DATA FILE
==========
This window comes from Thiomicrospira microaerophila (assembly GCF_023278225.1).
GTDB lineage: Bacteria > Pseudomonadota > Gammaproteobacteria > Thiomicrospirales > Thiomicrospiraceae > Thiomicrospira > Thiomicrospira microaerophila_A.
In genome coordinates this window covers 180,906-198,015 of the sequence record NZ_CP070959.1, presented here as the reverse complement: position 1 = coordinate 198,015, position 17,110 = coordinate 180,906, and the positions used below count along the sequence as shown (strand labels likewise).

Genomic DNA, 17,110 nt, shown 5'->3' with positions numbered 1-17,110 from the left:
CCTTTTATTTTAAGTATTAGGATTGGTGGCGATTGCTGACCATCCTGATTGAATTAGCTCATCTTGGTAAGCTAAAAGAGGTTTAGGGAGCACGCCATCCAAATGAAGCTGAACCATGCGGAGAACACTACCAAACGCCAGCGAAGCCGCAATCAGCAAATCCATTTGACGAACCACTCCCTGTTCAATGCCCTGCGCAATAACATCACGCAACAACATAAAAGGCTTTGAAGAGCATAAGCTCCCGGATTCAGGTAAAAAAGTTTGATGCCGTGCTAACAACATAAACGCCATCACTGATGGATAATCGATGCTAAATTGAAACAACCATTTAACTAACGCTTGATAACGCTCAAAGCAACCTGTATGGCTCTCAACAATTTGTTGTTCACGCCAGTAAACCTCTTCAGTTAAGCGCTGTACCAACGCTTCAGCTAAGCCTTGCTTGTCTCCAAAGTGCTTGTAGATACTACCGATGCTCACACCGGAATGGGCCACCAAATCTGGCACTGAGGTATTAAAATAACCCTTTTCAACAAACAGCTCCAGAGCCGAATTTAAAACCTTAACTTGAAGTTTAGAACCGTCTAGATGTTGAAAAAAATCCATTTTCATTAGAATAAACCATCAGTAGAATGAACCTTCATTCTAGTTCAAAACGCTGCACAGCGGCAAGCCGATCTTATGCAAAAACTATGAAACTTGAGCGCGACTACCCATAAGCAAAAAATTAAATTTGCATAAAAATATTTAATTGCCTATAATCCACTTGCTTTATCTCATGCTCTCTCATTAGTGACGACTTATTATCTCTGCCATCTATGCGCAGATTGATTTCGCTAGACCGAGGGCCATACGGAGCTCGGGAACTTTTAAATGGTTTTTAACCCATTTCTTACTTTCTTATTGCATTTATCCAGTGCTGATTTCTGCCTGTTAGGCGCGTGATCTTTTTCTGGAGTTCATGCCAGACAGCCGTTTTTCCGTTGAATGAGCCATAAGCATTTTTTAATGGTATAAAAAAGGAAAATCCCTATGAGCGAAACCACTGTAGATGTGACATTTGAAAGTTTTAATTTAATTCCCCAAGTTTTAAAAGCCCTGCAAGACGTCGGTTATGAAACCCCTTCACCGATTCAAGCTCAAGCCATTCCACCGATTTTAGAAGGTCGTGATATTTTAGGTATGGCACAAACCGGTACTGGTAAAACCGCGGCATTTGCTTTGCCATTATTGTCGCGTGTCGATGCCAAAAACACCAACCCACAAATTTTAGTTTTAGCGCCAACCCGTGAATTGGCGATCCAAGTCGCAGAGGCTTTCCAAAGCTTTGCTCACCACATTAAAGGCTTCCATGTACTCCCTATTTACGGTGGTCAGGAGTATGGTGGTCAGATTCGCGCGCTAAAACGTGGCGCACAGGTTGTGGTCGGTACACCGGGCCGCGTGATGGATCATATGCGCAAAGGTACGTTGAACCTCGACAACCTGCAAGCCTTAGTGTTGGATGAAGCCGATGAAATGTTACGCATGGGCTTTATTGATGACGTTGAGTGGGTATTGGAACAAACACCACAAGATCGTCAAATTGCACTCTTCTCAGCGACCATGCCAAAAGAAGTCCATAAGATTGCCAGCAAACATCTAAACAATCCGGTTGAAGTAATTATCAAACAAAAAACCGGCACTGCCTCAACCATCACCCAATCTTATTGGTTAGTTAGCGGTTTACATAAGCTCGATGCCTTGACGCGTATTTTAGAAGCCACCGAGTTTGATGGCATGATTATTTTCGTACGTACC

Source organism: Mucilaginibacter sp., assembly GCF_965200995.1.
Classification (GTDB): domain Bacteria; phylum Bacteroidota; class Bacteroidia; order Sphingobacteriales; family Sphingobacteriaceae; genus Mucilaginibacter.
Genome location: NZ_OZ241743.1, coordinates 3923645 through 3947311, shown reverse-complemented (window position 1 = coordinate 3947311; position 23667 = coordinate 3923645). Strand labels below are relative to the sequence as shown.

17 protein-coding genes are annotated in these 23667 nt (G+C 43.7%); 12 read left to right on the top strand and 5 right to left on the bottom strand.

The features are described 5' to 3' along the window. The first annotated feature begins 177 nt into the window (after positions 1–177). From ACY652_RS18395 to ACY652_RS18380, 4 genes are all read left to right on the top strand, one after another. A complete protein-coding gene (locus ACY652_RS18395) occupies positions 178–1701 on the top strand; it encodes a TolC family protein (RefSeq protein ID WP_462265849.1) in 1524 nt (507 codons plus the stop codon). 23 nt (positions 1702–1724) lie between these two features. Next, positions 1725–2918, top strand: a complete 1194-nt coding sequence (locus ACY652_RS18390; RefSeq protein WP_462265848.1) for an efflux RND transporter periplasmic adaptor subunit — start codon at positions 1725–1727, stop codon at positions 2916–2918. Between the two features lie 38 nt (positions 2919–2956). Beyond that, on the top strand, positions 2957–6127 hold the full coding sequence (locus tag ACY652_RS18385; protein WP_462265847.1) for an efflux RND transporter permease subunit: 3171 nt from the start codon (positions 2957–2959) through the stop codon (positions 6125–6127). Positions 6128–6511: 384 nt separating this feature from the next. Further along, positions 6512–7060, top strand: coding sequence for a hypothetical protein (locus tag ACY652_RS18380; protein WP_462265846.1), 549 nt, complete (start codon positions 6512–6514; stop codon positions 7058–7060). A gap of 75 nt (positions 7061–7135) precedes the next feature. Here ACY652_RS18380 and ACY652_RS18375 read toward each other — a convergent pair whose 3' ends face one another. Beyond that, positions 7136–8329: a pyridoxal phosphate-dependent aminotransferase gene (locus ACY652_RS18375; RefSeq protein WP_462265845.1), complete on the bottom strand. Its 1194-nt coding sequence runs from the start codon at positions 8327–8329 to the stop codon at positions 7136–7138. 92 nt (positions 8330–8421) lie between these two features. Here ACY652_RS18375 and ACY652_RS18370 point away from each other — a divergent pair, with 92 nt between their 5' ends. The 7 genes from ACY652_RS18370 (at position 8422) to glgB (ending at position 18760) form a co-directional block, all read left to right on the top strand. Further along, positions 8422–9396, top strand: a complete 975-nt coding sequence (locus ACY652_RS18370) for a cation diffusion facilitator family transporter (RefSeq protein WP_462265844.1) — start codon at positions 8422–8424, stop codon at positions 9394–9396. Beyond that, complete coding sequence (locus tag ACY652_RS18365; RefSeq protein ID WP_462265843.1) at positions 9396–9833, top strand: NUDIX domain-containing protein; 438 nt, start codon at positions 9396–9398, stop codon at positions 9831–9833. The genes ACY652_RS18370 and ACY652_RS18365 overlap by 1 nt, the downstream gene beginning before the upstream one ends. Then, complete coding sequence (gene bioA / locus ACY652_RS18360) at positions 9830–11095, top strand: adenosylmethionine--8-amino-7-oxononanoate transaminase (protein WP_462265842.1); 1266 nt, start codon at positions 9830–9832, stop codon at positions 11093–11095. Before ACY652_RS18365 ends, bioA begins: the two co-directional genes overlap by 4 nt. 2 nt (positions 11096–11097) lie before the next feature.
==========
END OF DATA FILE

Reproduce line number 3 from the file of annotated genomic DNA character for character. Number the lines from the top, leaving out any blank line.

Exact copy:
In genome coordinates this window covers 180,906-198,015 of the sequence record NZ_CP070959.1, presented here as the reverse complement: position 1 = coordinate 198,015, position 17,110 = coordinate 180,906, and the positions used below count along the sequence as shown (strand labels likewise).